Finger Lakes

Canadice Lake
By Fred J. Kane
  |  Gorp.com

This three mile long and about 1/2 mile wide lake is part of the watershed that provides the city of Rochester, N.Y., with clean water. Rochester privately owns the land around the lake. Each year it issues about 10,000 free permits to use the lake and surrounding area.

This lovely, small, minor Finger Lake is fine for angling both cold and warm water fish. Also along the tree lined edge of the lake people with permits may hunt deer. All hunting and fishing in the region requires a permit.

A canoe with a small trolling motor will maneuver well on the lake. My choice of boats is a 14 footer with a four horse motor and oars. Why you ask? That's what I own! A16 foot boat is the maximum length allowed and the largest motor permitted is 10 horsepower.

The launch is poor at best. Be ready to get your feet wet or wear waders while launching and retrieving your craft. Parking is limited, so arrive early.

Your standard panfish are available -- smallmouth bass and pickerel. There are some largemouth at the southern tip of the lake near the weed beds; smallmouth are found near the rocks and drop-offs in the deeper edges of the lake.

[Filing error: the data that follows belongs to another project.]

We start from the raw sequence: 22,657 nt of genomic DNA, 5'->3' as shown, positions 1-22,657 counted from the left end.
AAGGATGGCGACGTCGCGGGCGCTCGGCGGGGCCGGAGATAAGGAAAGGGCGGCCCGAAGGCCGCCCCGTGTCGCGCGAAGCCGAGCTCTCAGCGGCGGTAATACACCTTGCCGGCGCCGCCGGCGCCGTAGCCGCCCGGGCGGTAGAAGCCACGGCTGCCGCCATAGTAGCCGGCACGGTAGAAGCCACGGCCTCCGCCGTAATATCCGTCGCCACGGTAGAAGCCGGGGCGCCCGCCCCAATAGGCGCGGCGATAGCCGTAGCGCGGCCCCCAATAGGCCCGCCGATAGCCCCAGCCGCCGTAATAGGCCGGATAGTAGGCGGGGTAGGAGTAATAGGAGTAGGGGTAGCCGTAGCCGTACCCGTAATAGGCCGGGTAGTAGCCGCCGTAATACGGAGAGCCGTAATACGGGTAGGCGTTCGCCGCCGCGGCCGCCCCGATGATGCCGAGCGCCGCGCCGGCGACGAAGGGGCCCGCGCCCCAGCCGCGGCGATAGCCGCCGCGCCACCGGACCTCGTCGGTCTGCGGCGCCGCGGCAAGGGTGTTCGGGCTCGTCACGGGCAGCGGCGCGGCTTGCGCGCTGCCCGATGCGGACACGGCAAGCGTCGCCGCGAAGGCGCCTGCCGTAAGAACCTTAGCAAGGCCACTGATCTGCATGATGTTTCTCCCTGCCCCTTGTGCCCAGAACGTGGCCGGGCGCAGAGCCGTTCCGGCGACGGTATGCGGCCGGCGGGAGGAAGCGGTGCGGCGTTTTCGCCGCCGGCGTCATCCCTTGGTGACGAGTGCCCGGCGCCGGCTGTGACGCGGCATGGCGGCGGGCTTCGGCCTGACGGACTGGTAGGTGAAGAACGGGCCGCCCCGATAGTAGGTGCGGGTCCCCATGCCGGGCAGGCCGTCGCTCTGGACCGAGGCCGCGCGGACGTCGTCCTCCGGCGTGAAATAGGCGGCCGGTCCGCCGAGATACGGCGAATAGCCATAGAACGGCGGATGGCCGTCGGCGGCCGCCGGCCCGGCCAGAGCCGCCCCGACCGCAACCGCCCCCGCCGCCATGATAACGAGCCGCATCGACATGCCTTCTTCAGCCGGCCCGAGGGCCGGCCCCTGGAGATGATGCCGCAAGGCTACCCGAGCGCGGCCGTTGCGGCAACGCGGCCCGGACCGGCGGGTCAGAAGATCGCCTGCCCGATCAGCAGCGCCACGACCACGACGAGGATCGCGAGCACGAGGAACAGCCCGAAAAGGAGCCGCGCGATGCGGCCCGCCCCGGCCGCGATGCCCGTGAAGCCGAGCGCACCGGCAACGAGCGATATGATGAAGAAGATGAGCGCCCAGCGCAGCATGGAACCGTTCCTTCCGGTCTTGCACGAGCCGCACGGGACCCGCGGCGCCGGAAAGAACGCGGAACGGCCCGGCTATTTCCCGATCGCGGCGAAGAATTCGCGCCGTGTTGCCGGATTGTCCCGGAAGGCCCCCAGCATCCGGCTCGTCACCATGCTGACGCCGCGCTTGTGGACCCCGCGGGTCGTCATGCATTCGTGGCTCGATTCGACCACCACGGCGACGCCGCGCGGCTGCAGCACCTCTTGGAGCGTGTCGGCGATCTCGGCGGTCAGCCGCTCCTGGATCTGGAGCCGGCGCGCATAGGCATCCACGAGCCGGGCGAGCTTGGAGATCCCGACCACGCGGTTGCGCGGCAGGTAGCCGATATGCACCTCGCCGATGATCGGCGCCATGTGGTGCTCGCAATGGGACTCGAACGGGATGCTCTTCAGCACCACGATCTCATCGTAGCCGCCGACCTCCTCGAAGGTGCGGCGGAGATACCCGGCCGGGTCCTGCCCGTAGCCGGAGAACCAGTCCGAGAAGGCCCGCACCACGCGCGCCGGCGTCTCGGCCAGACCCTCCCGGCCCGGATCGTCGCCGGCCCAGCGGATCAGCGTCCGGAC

The deepest part of the lake is about 80 feet. Anywhere along this channel the salmon and trout are brought to the net.

There are no cottages, no speed boats, no sea-dos, no trash and no water skiers. What you carry in, carry out. Leave only you footprints. Occasionally the stillness will be broken by the sound of a motor putting along or a child crying out, "I got one." But mostly all you'll hear are the squeak of the oar lock, the splash of a fish or your own hushed gasp at the sight of an eagle soaring above.

When you visit Canadice Lake, be prepared for a trip back in time. Take a walk along the lakeside paths, scout the area for deer, and remember a time gone by.

Most anglers drift and bottom bounce their lures for deep residing fish. I personally like medium trolling with thin spoons. I tie my lure at the end of 8 to 20 lb. test line. About 6 to 8 feet up the line I attach a one to eight ounce keel sinker. The weight of the sinker is determined by how deep I wish to fish. I will troll slow enough to make the lure wobble or fast enough to make the lure dart and spin. Sometime when I want to fish even deeper I'll use a dipey diver.

A Reminder - A Permit is Absolutely Necessary

According to C. Scott Sampson, past president of New York State Outdoor Writers permits may be obtained from the Hemlock Gate House on Rix Hill Road in the town of Hemlock, New York or send a self addressed envelope requesting a permit. Send it to: City of Rochester Watershed permit, 7412 Rix Hill Road, Hemlock, New York 14466.

"Most of the rainbow and brown trout are stocked fish but there is some natural reproduction of the lake trout in the lake," says Bill Abraham, a fisheries biologist in the Avon, Department of Environmental Conservation Office.


Published: 29 Apr 2002 | Last Updated: 15 Sep 2010
Details mentioned in this article were accurate at the time of publication

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